A new breed of financial services providers is currently disrupting the industry - delivering a whole new way of meeting the needs of today’s consumers.
Crowd-sourced investment funds, independent online investment and wealth management advisers, and mobile-only banks such as Atom and Monzo live on their customer's laptops and mobile devices, offering more flexibility, agility and convenience than their physical counterparts.
And their effects are being felt throughout the industry, as brick and mortar branches of retail banks are threatened to become a thing of the past.
11 million logins were made to mobile banking apps each day in the UK during 2015, a 50% increase from the previous year, and it’s predicted that consumers will use a mobile device to check their bank balance more than 2.3 billion times by 2020; which is more than internet, branch and telephone banking combined. So it’s perhaps little to no surprise to learn that average branch visits fell by 32% between 2011 and 2015, and that an estimated 1,700 branches closed in the UK during the same period.
The End or the Reinvention?
The big question now is, will the new disrupters in the financial industry be the end of traditional banking or will it simply help reinvent the industry?
For traditional financial services providers to survive the threats posed by the newcomers, they must first acknowledge the fundamental shift in the market before taking urgent steps to address it. Today, consumers expect banks to seamlessly provide their services and the younger generations expect to have customer experiences similar to the ones offered by big brands such as Google, Uber or Amazon. Luckily, financial providers seem to be aware of this. A recent comprehensive report on retail banking listed the highest ranking trends in the industry and found number one to be “remove friction from the customer journey (54%)”.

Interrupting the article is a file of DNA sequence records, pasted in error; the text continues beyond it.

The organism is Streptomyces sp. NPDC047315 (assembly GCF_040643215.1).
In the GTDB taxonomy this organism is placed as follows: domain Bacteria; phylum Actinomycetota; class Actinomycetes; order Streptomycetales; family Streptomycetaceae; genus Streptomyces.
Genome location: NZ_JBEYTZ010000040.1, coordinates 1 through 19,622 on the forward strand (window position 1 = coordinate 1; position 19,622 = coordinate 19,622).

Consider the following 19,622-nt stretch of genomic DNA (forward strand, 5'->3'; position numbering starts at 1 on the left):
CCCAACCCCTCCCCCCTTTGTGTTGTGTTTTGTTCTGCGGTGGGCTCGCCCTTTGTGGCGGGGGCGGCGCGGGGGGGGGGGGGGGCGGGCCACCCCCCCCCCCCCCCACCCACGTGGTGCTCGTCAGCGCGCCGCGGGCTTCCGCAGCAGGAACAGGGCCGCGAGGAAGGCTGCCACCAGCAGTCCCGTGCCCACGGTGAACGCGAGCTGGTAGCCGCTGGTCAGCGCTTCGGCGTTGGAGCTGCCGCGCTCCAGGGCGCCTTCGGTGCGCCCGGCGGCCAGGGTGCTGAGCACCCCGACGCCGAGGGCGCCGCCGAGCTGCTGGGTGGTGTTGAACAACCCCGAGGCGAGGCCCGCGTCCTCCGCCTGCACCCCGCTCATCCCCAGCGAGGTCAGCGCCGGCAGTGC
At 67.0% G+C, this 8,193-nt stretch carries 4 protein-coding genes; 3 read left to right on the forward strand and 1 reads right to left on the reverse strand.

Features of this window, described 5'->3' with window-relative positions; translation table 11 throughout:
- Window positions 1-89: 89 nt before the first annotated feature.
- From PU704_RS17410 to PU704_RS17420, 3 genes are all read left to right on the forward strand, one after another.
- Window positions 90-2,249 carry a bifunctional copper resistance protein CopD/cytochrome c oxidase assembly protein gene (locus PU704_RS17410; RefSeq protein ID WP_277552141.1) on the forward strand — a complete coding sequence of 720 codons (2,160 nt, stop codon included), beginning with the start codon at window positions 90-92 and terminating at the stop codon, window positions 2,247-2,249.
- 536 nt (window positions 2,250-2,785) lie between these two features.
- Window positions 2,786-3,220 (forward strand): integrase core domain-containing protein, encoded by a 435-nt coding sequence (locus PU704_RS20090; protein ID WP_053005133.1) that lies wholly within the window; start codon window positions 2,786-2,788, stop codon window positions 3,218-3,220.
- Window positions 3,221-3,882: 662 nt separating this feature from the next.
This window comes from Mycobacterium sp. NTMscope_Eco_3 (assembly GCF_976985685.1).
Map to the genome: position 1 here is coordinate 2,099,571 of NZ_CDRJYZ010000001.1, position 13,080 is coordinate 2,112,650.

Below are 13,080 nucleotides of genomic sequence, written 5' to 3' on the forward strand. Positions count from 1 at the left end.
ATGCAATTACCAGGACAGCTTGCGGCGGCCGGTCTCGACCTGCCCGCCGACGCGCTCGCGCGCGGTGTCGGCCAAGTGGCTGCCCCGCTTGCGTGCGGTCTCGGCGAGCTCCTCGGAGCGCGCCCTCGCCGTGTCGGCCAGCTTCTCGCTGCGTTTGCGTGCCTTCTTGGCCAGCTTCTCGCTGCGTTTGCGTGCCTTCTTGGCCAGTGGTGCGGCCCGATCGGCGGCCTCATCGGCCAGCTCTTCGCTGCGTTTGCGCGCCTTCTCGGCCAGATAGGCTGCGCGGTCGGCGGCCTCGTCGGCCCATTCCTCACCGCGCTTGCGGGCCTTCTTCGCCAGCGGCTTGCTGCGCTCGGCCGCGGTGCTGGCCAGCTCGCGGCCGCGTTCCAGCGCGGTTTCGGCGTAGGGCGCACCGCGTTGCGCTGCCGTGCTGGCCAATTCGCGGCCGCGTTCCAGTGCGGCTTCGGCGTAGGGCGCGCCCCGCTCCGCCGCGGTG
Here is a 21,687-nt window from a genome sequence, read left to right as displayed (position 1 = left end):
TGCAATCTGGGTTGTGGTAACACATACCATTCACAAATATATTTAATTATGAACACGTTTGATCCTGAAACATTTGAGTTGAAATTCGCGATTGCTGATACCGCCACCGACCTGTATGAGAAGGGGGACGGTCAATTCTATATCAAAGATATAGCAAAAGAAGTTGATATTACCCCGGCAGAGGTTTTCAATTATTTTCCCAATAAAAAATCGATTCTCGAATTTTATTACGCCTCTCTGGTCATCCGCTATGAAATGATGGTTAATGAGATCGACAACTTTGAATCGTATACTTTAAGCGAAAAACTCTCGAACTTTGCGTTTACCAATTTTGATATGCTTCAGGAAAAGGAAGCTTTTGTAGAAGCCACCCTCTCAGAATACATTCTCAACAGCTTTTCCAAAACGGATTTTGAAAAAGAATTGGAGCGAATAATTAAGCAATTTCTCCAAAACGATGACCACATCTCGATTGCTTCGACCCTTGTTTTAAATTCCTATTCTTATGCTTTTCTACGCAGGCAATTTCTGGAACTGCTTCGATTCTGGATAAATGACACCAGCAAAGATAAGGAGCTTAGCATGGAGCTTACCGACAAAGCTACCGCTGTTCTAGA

But established banks shouldn’t just settle with being ‘easy to do business with’. They have a huge competitive advantage sitting right under their nose – DATA. If traditional banks made more use of the years of data they have on their customers, it could give the ‘good old’ banks an advantage over the new agile competitors.
After all, this industry is dealing with something very essential for all consumers - their financials. Why not use the data you have about your customers to deliver a customized, intelligent banking experience for each customer thoughout their lifetime? Why not also become ‘personal to do business with’?
For organisations to address these issues, it’s important that the volume and variety of data financial services have on their customers, their products and their distribution channels, is of sufficient quality and accuracy. By breaking down data silos, financial institutions can make this information readily available to all distribution channels, such as staff and call centres, as well as to third party resellers, automated recommendation engines, and across all channels and lines of business.
How Data Helps Create Value and Personal Service
Employees should be able to see all transactions and communications to each customer, so that when that organisation – whether it’s a financial adviser or a service center employee - communicates with that person they’ll know just how to make him feel valued by giving him a personalized customer experience no matter what stage of life they are in.
Does your system give your whole organization (and partners) the ability to communicate with your customers during important stages in their life? Can you track your customers who might have a high interest rate that would benefit by refinancing? Can you identify your recent college graduates who need to move from a student account to a checking account who might also want an automobile loan? What about a new mother who might be interested in a savings account for her children?
Combining digital technologies and data with human touchpoints is the best recipe for creating a unique and competitive customer experience. After all, ‘customer centric’ and ‘data driven’ may be overused terms in the industry (and in other industries for that matter), but it is still an underused practicality in the world of traditional banks.
Author: Fiona Ashdown